Ten ways to help the single women in your life feel loved

I think that there’s value in practical tips once in awhile. These are as practical as they come. Most of these don’t just apply to single people, but may have a special place or application for single people, so I’m listing them here. If you’re wondering how to relate to the single friends in your life, this is a good starting place.

I write this knowing that some people would interpret this as a woe-is-me or selfishness. That is not my heart. Rather, it’s just filled with things that I don’t think that I would know had I not been single for the last ten years (and really almost my entire life). It’s filled with ways to love others better in their own trenches. And it would behoove us singles to learn how to love our married friends and parenting friends better, too.

10) “Your life matters to me. You make my life better. I am so blessed to have you as a friend.”

I don’t know about you, but the sweetest moments in my life are when I feel like my life matters. I think we all like to feel known and appreciated, whether we’re married or single. For someone who’s single, she may feel like her life matters less, because she doesn’t matter “most” to someone. Words of affirmation are very few and far between. No one depending on you can feel like not mattering. But knowing that we matter (and how we matter) is important.

9) “Do you want to come over for tea/coffee/cookies?”

It doesn’t have to be fancy. It’s almost better that it’s not. An invitation to just stop by for an hour for something that costs nothing (we’ll bring tea!) makes us feel a part of just-normal-nothing-fancy life.

8) “What gifts are you stepping into right now? How can I help you pursue your gifts?”

Sometimes I think a buzzer goes off in the mind of people when they find out that you’re single that says “Jackpot! Schedule her.” I’ve been burned hardcore by the single-so-serve mentality. It left me spent without much joy, because I was serving in every area (work, academia, church, volunteer organizations) and indiscriminately.

I know that I have a gift with children, but I also believe that I’m being obedient to God by not serving in Kids Church right now. I don’t believe that’s the gift that he’s calling me to throw myself into right now. I believe that day will come. Having friends to voice my dreams and gifts with has been such a gift that I’ve gained this year. As singles, we don’t always have that space to voice and go deep. As marrieds, you might not have the time or ear either, so why don’t we all just be the gift to each other? And if you do have that in marriage, why not share that?

Also, it takes me literally 5 hours some nights to write a couple of pages in a story or literally 3 lines in a spoken word. It’s exhausting, but I believe in the stories that God is giving me to tell as a catalyst to serve others (trust me. it’s NOT how I would spend my time if I didn’t feel it was an act of obedience).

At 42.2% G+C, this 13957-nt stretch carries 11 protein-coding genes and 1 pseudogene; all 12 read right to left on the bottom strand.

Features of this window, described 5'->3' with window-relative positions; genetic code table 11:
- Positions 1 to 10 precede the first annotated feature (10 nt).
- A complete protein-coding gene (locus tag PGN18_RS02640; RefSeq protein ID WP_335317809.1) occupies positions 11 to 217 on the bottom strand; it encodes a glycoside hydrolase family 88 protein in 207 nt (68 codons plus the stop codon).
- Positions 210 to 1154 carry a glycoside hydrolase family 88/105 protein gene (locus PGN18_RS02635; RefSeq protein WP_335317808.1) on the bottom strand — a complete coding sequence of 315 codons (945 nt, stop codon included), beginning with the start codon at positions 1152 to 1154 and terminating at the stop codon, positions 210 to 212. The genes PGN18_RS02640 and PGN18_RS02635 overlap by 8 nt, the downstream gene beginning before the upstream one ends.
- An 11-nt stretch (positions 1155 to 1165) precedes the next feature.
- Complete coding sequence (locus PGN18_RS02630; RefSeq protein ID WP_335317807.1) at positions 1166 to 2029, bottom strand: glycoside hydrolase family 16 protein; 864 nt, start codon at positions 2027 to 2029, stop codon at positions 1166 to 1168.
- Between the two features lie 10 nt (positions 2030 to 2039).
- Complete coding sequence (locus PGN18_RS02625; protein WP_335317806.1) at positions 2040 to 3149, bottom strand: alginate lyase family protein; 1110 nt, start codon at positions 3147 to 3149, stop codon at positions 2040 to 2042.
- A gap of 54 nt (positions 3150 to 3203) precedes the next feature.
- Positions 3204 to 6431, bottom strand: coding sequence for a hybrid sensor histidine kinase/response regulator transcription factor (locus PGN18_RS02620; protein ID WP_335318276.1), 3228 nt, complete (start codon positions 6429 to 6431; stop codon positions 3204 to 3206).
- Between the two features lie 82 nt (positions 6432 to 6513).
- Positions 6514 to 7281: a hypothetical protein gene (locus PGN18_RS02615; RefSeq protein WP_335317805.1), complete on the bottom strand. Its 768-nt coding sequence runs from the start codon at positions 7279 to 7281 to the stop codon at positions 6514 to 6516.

7) “What has God taught you through your experience with being single [or married, or infertile or any other challenge]?”

I fully acknowledge God’s wisdom in giving me a prolonged period of singleness. I truly believe it has been a hard but good blessing. God teaches some women how to surrender and find their voice and His presence through marriage. I don’t think I could have learned that as well in marriage as in singleness. It would be nice to share and find the similarities in our stories. I might understand what you’re going through less than someone else, but that doesn’t mean I can’t pray you through it. *Note: This is only for good friends or friends who you’ve talked about other spiritual issues with. It should never, ever be one of the first questions out of your mouth to a new person.

6) “If you get sick and need something, I hope you know that you can call me.”

This weighs on the mind of your single friends when they’re sick. My mom broke her arm and can’t drive. My dad was away. I have been wretching-hit-by-a-truck sick twice in the past two months. There was no husband to go get Gatorade on the third day of vomiting. It was such a blessing to have a (married) friend that I felt that I wouldn’t greatly inconvenience because we both serve each other. And when you’re sick…we’ll gladly watch the kids.

5) I’ll have to figure it out, but I’ll be there

Marriage is a ministry. It is your first priority. It should be. I recognize that and I recognize that 90% of the time, I’m going to be the flexible one fitting into your schedule. I appreciate the time, and will happily do that. The problem becomes when there is no “10% of the time”…where, because your husband is home Monday through Saturday, you are only available from 6:31-6:48am on Sunday when he’s at the gym. If a friend truly is still your “best friend”, please find a way to leave your husband at home and go out to celebrate that new degree or attend that once-a-year party. I promise he won’t die without your presence for a few hours. And your spending time with us when it might not be convenient confers value on our life that most people don’t confer on it.